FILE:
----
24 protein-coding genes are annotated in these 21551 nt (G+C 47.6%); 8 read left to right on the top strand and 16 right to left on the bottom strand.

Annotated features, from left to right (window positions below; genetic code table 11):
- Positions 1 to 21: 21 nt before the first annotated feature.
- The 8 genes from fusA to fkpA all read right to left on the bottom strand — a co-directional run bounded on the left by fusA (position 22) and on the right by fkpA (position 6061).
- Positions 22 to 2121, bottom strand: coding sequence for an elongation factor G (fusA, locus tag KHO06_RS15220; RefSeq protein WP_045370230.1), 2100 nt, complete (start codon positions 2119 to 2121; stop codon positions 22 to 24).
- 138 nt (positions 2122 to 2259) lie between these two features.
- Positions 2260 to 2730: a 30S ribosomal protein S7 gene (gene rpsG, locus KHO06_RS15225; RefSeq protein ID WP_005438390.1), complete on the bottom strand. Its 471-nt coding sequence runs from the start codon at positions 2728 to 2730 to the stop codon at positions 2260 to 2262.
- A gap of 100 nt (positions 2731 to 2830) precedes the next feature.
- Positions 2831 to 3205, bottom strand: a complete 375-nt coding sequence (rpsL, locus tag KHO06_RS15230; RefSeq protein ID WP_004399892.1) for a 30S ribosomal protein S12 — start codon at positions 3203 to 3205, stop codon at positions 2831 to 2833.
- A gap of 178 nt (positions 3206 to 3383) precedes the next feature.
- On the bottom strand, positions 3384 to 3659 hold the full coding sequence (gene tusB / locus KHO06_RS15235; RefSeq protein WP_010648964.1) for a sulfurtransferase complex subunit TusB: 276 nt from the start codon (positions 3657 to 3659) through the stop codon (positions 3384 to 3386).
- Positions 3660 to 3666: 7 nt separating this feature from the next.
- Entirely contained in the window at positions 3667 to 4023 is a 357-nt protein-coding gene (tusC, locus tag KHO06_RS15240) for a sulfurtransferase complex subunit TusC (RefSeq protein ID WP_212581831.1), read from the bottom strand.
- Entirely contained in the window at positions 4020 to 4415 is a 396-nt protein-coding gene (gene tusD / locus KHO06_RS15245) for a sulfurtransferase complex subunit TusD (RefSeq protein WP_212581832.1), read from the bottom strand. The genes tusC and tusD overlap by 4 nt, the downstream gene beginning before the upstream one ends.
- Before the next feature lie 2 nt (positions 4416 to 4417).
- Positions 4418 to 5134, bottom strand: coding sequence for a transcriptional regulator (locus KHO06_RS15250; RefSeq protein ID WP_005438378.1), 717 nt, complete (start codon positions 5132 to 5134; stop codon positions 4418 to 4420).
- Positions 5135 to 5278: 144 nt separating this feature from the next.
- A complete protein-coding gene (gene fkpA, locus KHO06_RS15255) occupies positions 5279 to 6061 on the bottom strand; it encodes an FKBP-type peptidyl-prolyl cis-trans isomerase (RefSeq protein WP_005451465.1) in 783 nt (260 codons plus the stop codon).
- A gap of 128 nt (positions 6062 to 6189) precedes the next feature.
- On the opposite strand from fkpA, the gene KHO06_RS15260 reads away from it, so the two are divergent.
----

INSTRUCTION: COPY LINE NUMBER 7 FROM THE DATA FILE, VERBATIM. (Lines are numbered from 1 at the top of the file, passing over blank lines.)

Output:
- Positions 2260 to 2730: a 30S ribosomal protein S7 gene (gene rpsG, locus KHO06_RS15225; RefSeq protein ID WP_005438390.1), complete on the bottom strand. Its 471-nt coding sequence runs from the start codon at positions 2728 to 2730 to the stop codon at positions 2260 to 2262.